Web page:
Create a pleasant working environment:

A carefully designed office will attract and retain staff, improve efficiency through productivity and lower absenteeism rates. A good starting point is creating an ergonomic work environment that will relieve stress, improve posture and increase performance. Ergonomic work environments decrease musculoskeletal health issues that can be catalysts for poor health. Ultimately this leads to absenteeism. When you add in proper lighting, adjustable desks and ergonomic workstations – your staff are sure to appreciate the reduced stress on their eyes and other body parts. All amenities, furnishings and furniture should encourage relaxation and facilitate collaboration and productivity.

It’s important to create an environment that aligns with the work you do. For example, if you work in the health business, then ensure you provide healthy food and you encourage your people to exercise. Failure to do this can result in you compromising your brand and sending mixed messages.

Demonstrate that you care:

People will inevitably have life issues that prevent them from attending work. You can show support by implementing Employee Assistance Programmes (EAPs) that offer referral services. The idea is to help out workers with emotional, psychological and physical needs. EAPs are an effective way to communicate to employees that their health is paramount.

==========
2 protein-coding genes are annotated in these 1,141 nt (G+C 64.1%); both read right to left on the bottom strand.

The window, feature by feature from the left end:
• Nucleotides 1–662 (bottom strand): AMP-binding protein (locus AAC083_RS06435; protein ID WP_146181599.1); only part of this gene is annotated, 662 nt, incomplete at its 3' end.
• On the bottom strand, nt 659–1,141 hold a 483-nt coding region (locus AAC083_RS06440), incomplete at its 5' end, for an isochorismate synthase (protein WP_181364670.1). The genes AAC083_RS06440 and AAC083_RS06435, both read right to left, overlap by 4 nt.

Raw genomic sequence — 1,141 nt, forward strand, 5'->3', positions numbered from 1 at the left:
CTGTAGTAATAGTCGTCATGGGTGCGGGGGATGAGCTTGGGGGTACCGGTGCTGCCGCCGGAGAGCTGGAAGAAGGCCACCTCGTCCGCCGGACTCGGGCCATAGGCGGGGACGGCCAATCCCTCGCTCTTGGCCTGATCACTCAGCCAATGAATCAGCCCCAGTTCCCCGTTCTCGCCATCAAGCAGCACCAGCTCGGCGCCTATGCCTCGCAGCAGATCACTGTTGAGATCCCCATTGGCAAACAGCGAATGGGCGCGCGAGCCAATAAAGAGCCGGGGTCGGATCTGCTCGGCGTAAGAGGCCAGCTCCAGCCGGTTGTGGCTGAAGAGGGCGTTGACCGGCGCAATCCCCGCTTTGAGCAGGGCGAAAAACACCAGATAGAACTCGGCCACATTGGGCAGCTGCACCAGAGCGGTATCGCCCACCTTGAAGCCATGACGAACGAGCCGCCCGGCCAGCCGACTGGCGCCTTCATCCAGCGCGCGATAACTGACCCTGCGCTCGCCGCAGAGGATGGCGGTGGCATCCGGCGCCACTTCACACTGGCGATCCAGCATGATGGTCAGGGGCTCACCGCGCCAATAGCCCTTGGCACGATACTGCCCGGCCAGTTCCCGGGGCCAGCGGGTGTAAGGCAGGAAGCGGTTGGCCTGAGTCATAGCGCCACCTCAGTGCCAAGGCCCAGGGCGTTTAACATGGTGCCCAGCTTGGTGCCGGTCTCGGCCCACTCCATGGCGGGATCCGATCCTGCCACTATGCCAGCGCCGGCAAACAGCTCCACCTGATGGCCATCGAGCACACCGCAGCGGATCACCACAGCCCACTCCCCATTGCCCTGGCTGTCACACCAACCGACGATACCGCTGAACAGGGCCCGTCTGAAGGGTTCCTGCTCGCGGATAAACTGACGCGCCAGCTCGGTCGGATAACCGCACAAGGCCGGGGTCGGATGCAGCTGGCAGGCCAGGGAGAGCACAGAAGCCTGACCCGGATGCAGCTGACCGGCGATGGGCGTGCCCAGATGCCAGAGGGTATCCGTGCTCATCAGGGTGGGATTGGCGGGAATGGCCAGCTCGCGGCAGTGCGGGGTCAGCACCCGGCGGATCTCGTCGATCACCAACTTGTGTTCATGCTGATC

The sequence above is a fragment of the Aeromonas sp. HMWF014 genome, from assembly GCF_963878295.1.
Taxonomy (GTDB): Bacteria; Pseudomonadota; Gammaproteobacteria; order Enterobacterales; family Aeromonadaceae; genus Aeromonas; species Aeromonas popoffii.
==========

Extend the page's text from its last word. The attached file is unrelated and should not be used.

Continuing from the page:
When done effectively, EAPs are highly beneficial. You will create a healthier and happier workforce.  Your business will have an effective resource for dealing with complex absences. You will retain employees who may have a nonwork-related issue that can be resolved or managed with effective intervention. All of which will noticeably improve your absenteeism rates and create a healthier and happier company.

Communicate regularly:

We all have frustrations from time to time. Failure to put an effective system in place to help you understand and remedy these concerns can result in a loss of productivity. The aftermath is an increase in absenteeism. To effectively communicate with your team, you can implement a system so everyone can contact you and create an open dialogue.

Live your values: 

It’s so important to lead by example. If you want your people to put in the effort and put in a shift either at the office or at the comfort of their home then you must do the same. Your behaviours will influence everyone else and will be replicated throughout the company. So make sure you are living your company values and working the right way for your business.

You can’t afford to ignore absenteeism

You can have the best business model and the most innovative product – but you won’t be a success if you’re staff don’t show up… Managing absenteeism highlights that you run a professional business with high standards of employee performance. This encompasses employee attendance. The cost of employee absences far outweigh the costs of the preventive measures.